Last spring, four members of the Husky Environmental Action Team, or HEAT, got down and dirty with campus trash. For the last 20 years, building services director Mark Boulter has organized the annual “dumpster dive” to get a sense of what the Northeastern community is throwing away. This was the first time students got to take part in the fun.
“They wanted to see what is in the general waste stream of the university and find out what are we doing well, what are we not doing so well,” said Boulter. Based on the results of a campus-wide audit, the community is generally pretty good: the waste stream contains less than 5 percent contaminants, or recyclable products that get thrown in the trash. This is great compared to the national norm of about 15 to 20 percent, Boulter said.
“A lot of times you throw something out and you don’t think about where it has to go,” said HEAT co-president Sarah Sanchez, who participated in the dive. “Someone else picks it up and it goes somewhere else, and that’s sort of not your problem. But part of sustainability and helping educate students and ourselves is remembering that is has to go somewhere, that it builds up.”
For the 2012 dive, Boulter chose the Ell Student Center compactor, which provides a good cross section of campus waste. All of the trash from the tunnel system below several Northeastern buildings gets funneled to this location. While it doesn’t include residential waste, it paints a good picture of waste disposal from the academic buildings, including both the sciences (where you might find a lot of plastic pipette tips) and the humanities (where you might find more paper).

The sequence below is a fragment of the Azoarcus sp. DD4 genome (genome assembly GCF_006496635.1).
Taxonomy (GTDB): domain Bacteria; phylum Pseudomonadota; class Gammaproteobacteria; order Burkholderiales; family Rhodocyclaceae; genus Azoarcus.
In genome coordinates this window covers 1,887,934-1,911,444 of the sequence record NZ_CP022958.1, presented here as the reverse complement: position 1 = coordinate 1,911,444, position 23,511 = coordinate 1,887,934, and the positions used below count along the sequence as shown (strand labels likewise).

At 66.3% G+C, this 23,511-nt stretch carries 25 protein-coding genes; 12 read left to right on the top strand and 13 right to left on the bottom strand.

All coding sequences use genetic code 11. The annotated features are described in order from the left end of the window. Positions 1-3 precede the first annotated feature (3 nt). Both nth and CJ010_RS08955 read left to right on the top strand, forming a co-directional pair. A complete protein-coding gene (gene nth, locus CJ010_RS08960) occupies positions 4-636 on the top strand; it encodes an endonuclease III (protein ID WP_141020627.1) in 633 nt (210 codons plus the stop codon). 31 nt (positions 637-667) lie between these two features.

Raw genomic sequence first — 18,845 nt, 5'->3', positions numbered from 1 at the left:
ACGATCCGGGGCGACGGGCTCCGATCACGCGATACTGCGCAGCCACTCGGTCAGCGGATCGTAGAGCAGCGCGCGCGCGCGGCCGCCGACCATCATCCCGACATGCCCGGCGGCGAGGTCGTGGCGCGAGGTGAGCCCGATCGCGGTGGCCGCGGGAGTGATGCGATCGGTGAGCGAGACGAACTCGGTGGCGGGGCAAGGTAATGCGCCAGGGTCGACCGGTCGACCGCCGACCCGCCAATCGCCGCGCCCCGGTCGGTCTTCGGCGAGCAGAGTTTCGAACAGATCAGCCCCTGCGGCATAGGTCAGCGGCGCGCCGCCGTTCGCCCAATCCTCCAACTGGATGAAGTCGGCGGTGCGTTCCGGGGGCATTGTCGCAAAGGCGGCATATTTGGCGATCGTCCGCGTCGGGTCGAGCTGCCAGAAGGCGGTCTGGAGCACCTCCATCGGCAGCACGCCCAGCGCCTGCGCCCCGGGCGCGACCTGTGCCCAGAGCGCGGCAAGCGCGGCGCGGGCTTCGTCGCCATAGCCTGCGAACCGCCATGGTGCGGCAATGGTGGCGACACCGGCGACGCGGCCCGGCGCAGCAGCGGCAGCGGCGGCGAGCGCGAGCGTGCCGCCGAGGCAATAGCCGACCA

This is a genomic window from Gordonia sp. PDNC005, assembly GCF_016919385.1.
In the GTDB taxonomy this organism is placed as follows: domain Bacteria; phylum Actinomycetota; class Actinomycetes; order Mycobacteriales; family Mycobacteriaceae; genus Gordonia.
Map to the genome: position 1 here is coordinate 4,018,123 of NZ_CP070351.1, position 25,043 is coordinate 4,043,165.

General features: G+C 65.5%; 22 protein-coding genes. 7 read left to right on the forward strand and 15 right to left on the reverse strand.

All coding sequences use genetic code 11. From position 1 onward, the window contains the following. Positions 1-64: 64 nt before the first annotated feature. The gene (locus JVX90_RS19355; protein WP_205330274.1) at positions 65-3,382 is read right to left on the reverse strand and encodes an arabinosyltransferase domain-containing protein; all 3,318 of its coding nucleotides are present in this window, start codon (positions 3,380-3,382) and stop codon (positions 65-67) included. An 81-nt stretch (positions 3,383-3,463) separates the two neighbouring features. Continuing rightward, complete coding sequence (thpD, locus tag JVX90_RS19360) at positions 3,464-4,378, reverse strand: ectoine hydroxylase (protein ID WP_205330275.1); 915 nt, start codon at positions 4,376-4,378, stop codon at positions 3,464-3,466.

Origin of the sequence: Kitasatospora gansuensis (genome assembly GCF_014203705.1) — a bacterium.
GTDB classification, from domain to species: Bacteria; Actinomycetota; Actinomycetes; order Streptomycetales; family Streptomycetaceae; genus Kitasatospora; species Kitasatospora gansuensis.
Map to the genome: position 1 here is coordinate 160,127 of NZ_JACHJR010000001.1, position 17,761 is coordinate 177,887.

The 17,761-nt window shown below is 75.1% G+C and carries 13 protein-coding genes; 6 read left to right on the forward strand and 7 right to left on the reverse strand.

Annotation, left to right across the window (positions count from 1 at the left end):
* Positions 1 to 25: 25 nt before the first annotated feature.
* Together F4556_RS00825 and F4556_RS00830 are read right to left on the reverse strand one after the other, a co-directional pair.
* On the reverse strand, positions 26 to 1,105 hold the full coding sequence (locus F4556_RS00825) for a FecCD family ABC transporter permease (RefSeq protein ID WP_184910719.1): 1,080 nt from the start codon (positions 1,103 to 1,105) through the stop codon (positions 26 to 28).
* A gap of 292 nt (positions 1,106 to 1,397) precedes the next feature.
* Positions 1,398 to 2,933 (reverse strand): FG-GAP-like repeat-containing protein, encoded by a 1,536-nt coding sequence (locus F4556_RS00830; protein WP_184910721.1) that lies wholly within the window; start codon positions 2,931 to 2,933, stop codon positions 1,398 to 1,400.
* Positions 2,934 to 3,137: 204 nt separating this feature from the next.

The compactor was taken to a transfer station with the HEAT students, Boulter, and other members of the facilities team hot on its trail, ready to dive in. The contents of the compactor were dumped onto the floor of the transfer station and, donning safety goggles, hard hats, and rubber gloves, the group took the plunge. They ripped open plastic garbage bags (which Boulter said are made from 100 percent post-consumer materials) and sifted through the debris. They didn’t find anything too exciting, but that’s a good thing.
In the 20 years Boulter has been organizing the exercise, he said he’s seen many changes. There used to be a lot of cardboard and paper, and now those materials have all but disappeared. “It’s nice to see that the programs we’re running are actually working,” he said.
Boulter is himself a graduate of Northeastern, where he studied business administration. But before he even made it to college, he was already being groomed for a life of sustainability. “My grandfather was into recycling. He was a little Italian gentleman. I’d call him Pop, and he’d call me Marco. He’d say, Marco, let’s go shopping. And shopping meant we’re going to the dump.”
Boulter and his Pop would collect old bicycles, lawnmowers, you name it. “We’d take them back and we’d work on them and fix them up, make them useable and new again.”
Boulter graduated in 1983 and has been working at the university ever since, spearheading the campus recycling program as well as other sustainability initiatives.
But none of it would be possible without the help of students like Sanchez, he said. “Everybody has to buy in. The university can mandate certain things, but if the whole university community doesn’t buy in on it, it’ll never succeed.” Many of the programs have the support of student groups like HEAT to thank for their success.
“Every choice that you make every day, what you buy, how you use it, how you get rid of it, it all adds up,” said Sanchez.
Cover photo via Thinkstock.